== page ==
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Population movement as a livelihood strategy in northern Uganda

Summary of published research 1

Cattle in Agoro, Uganda

In March and April 2006, a research team from Tufts University's Feinstein International Centre carried out a study on livelihoods and human security in Kitgum district in Northern Uganda. The three areas included were the Orom trading centre/IDP (internally displaced people) camp and surrounding parishes; the Agoro trading centre/ IDP camp and nearby villages; and Labuje IDP camp and Pager village. The study found a high rate of movement between internal displacement camps and semi-settled villages. The most commonly cited reason for moving was to gain better access to land to grow crops, collect natural resources and raise livestock. The two other main reasons were to move out of the camps in search of better living conditions and to search for greater independence and self-reliance. The study found that people had many compelling reasons to remain outside the camps, but many maintained a presence in the camps for at least part of the time. Most people returned to the camps when under threat of attack or when harassed by the military.

Specific security threats and protective responses in the semi-settled villages varied according to location, geographic features and local conditions. Three types of protective strategy took place. The first is demonstrated by villagers in Orom, who operated their own protection force consisting of armed men and adolescent males. They protected livestock and food stores at night, provided security for people walking to the trading centre, acted as sentries in the fields and in some villages accompanied women on traditionally female-specific tasks, like collecting water and firewood. A second strategy involved movement. For example, in four villages in a parish of Orom, residents climbed the mountainside each night, sleeping under animal hides tanned to look like rocks, or pressed against the base of trees disguised as stones. A third strategy was for residents of both camps and semi-settled villages to act collectively to increase their security. For example, women and girls from the camps travelled in groups to collect firewood and wild foods, while men usually moved out in groups to make charcoal.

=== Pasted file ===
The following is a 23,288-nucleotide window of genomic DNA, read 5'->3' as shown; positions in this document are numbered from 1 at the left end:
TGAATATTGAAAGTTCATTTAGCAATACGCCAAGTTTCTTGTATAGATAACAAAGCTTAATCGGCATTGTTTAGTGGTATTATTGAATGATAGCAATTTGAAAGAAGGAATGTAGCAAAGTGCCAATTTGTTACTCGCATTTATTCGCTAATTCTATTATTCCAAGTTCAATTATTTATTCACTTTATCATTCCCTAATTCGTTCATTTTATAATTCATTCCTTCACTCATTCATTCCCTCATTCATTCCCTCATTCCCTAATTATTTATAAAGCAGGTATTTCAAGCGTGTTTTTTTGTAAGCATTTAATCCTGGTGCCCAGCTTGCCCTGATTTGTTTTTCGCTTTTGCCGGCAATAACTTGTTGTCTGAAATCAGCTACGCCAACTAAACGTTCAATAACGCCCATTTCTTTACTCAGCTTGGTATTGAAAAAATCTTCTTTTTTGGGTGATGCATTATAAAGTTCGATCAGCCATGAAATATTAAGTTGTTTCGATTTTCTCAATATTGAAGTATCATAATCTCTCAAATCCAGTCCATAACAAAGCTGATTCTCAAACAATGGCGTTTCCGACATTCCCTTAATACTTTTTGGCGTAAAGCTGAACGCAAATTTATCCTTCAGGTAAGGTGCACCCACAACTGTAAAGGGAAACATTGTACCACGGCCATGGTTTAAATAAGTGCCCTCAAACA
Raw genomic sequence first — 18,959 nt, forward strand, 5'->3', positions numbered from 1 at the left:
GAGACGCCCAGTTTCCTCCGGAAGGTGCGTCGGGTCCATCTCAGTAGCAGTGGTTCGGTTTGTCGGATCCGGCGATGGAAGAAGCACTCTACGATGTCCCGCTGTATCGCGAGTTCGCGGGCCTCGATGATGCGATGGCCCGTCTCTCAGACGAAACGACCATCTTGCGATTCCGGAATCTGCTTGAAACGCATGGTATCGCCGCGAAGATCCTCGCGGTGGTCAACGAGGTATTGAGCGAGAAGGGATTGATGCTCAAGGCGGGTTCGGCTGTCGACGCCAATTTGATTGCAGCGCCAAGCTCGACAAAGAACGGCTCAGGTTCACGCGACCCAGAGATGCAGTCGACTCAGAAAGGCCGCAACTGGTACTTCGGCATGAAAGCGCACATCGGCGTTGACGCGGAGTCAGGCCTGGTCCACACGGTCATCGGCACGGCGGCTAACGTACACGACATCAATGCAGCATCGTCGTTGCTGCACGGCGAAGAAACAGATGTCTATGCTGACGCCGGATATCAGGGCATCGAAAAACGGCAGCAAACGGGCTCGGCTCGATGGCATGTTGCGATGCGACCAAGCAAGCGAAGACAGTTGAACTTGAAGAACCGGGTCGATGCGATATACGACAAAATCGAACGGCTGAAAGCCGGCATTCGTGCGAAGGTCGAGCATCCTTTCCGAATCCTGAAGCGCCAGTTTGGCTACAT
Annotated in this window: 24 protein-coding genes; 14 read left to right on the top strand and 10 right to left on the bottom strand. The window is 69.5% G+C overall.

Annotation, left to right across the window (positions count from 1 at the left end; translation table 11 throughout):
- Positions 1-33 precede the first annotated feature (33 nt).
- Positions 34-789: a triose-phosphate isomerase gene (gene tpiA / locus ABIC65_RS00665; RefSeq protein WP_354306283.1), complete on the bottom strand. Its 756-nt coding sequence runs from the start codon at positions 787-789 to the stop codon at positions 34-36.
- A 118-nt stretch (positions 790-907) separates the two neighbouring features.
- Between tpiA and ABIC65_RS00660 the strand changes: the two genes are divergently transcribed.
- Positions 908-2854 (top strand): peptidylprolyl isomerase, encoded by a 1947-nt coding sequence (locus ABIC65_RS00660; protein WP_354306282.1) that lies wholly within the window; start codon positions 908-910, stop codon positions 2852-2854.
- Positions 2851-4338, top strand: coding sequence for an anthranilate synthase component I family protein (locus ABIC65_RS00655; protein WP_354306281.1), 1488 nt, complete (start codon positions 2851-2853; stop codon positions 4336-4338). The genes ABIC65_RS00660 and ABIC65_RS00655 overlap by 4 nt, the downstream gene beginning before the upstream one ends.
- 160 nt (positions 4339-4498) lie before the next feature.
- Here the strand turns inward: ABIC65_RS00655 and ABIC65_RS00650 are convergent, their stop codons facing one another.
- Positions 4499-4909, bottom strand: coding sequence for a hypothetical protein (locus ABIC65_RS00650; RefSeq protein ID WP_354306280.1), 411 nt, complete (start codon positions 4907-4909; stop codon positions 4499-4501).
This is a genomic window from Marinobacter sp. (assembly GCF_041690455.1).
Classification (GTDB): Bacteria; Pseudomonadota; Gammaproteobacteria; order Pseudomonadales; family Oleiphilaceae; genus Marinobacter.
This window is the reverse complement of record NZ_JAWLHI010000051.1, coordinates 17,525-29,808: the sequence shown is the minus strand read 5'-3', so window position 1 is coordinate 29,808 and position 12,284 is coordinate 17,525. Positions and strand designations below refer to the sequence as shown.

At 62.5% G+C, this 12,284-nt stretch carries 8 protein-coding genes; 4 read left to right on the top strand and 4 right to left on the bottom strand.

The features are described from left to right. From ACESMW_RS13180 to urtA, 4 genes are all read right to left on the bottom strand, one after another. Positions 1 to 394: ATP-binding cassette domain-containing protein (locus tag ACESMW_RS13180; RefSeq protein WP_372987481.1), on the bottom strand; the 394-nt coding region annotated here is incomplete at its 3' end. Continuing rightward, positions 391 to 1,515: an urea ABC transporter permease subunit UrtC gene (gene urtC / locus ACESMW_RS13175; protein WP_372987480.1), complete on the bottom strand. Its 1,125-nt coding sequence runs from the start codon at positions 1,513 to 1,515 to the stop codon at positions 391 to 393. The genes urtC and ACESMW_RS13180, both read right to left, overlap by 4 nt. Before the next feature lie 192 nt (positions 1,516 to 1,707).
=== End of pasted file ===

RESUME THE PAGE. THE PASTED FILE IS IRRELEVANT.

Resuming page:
The Tufts team found that households in semi-settled villages were, overall, better able to achieve their livelihood objectives than those based entirely in the camps. In most cases, establishing or maintaining a presence outside of the camps, even when this is only on a daily basis, affords better land access. Land tenure is more secure, people are able to access larger plots and collective farming is the norm. This translates into improved food security. The effect of improved living conditions on children and livestock in the semi-settled villages is also pronounced.

The Tufts study concluded that people in northern Uganda are on the move, whether to decongestion camps, between semi-settled villages and camps or to original villages or nearby locales. Much of this movement is voluntary, and is part of adaptive livelihood strategies aimed at balancing livelihood objectives with security. The authors conclude that once more information on the process of decongestion and the range of factors that cause people to move from an established camp is available, organisations should follow the lead of communities themselves and seek to support those systems that facilitate improved livelihoods and better security. Ultimately these will enable people to return to their land. These systems may include voluntary movement, the division of households, re-establishing collective labour systems and communal land-holding, maintaining links to established camps and innovative protective strategies.

Show footnotes

1 Stites. E (2006). Movement as a livelihood and protective strategy in northern Uganda. Humanitarian Exchange No 36, December 2006, pp 11-14.

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Reference this page

E Stites (2007). Population movement as a livelihood strategy in northern Uganda. Field Exchange 30, April 2007. p8. www.ennonline.net/fex/30/populationmovement